The Old Man and the Street

2004-9-25

Further Basement Adventures

The phone that was in the rafters has now been hung from a rafter, so we've got a permanent corded phone in the basement.

We discovered that the ceiling not only hid the beautiful rafters, but also some of the crappiest, hackiest wiring I've ever seen. Looking into my crystal ball, I see a fair amount of rewiring in my future.

The back part of the basement has some craptacular wood panelling (the cheapo fake kind that costs $1.79 for a 4'x8' sheet). I've decided to leave this be for now, but I had to pull a sheet off to get one of the ceiling boards down, and behind the panelling I found, Surprise! A row of furring strips! Behind that, the lower half of the wall was actual cement covered foundation, and the upper half was a plaster wall, which, aside from being covered in a ton of cobwebs and dust, seemed to be in pretty good shape. I punted and tacked the panel back into place for now... I can't afford to get started on that project now.

We went to Home Depot and picked up a few porcelain light fixtures (the cheepie kind that screw right into a junction box) and S. installed them in place of the suspended ceiling light boxes while I banged away at the nails in the furring strips.

To top off the day, we pulled the two window ACs and put them in the attic, and the we pulled all eight radiator covers and put them in the basement in anticipation of the floor refinishers starting on Wednesday.

And now it's time for a few bottles of Ibuprofen.

Comment on this post [ so far] ... more like this: [Basement, Demolition, Renovation, Unmuddling]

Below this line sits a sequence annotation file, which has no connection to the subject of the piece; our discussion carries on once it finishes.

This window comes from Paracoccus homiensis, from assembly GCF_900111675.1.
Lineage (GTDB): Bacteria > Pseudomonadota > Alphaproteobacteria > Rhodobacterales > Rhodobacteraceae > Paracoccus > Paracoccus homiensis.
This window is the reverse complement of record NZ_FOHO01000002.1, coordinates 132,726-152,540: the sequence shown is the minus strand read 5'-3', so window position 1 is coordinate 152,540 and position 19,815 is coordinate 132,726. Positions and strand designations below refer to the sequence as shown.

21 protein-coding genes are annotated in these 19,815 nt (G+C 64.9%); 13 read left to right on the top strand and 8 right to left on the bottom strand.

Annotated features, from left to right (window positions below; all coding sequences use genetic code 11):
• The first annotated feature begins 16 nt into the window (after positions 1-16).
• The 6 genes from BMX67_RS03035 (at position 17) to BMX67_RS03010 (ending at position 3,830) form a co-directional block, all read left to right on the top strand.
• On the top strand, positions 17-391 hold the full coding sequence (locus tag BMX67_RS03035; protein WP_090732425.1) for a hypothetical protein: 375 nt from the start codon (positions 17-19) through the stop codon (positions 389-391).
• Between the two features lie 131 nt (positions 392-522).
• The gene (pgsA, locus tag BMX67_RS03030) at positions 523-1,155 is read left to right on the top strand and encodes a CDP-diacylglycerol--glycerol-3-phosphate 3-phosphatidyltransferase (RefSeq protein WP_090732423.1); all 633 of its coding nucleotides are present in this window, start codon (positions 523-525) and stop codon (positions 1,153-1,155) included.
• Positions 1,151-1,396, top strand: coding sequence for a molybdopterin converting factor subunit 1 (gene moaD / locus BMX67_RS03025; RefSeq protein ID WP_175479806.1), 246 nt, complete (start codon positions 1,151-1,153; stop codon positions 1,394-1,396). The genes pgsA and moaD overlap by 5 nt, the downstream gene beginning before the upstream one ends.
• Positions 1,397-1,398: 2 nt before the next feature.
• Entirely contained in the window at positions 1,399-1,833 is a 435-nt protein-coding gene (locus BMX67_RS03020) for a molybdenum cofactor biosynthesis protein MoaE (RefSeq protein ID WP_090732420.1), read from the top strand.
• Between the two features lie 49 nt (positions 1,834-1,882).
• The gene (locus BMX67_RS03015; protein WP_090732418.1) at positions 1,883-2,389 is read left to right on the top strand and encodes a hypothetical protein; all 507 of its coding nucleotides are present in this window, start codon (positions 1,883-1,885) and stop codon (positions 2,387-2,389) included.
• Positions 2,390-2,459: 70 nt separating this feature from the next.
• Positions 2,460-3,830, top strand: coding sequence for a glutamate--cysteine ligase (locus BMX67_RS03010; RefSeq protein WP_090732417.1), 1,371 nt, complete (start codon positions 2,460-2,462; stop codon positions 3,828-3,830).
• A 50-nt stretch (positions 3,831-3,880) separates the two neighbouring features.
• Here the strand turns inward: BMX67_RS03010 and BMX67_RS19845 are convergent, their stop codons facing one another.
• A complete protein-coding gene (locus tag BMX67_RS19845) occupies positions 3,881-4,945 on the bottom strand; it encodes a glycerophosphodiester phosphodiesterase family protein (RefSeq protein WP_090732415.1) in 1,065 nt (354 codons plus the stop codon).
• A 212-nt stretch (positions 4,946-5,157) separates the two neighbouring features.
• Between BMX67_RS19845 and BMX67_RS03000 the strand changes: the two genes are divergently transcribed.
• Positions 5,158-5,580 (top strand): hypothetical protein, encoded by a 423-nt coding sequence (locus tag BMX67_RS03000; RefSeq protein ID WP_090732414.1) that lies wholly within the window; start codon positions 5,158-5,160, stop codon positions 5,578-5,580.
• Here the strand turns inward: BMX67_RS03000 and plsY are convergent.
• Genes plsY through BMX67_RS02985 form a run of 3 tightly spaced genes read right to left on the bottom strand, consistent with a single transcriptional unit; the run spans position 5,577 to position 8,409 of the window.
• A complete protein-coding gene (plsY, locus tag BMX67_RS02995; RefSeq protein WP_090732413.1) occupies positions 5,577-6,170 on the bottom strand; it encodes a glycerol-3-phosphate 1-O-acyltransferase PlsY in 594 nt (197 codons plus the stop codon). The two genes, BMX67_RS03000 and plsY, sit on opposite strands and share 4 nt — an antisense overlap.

Basement Liberation

The first time I saw the Old Man, I went inside the basement, took one look at the drop ceiling in there and realized that it had to go.

It's the standard 12" x 12" cardboard-type acoustic tiles, and the front half of the basement (the "Concrete Block Room") was covered with them, with the exception of a few spots where they had been torn out to run new plumbing lines.

This left us with about 6'8" of height in the basement, with the exception being the steel i-beam that runs from the front to the back of the house... the bottom of the beam is only about 6'6" from the floor.

Now here's the kicker: Above the tiles were furring strips. Above those furring strips were more furring strips, and on one side of the basement, even *more* furring strips... but I'm getting ahead of myself.

I went and picked up my nephew, S., to help me out. We got to the house and went straight to work in the basement. We each took a hammer and a wrecking bar and made short work of the furring strips in the front of the basement. Granted, we were slowed down by the fact that the furring strips were 32" or shorter, and each strip was held in place with anywhere from 3 to 8 nails. Whoever hung this ceiling must have been a pessimist.

In the end we were left with a 5' high pile of furring strips (with lots of nails sticking out) and some very sore arms (at least my arms were sore... S. seemed just fine)

It turned out that under all of those tiles and furring strips were some *gorgeous* rafters. Instead of the typical 12' 2x6's, we've got 24' 2x10's, and since they've been covered by a ceiling pretty much since the house was built, they look brand new and don't exhibit any of the oxiding that you'd expect to see in a 92 year old house. At some point in the distant past, there was a plaster ceiling, as the bottoms of the rafters exhibit the tell-tale white lines running across them:

Anyway, I'll try and remember to take an "after" photo, but for now, here's a "before" photo

and a "during" photo

In the back of the basement, only about 1/4 of the ceiling had tiles left, and instead of furring strips, they used 1x6's, so it only took about 20 minutes to tear all that out. However, it took quite a boring while to bend nails into the furring strips and stuff them into garbage cans--we got about 2/3 of the strips disposed of.

Comment on this post [ so far] ... more like this: [Basement, Demolition, Renovation, Unmuddling]

« HouseBlogs Webring »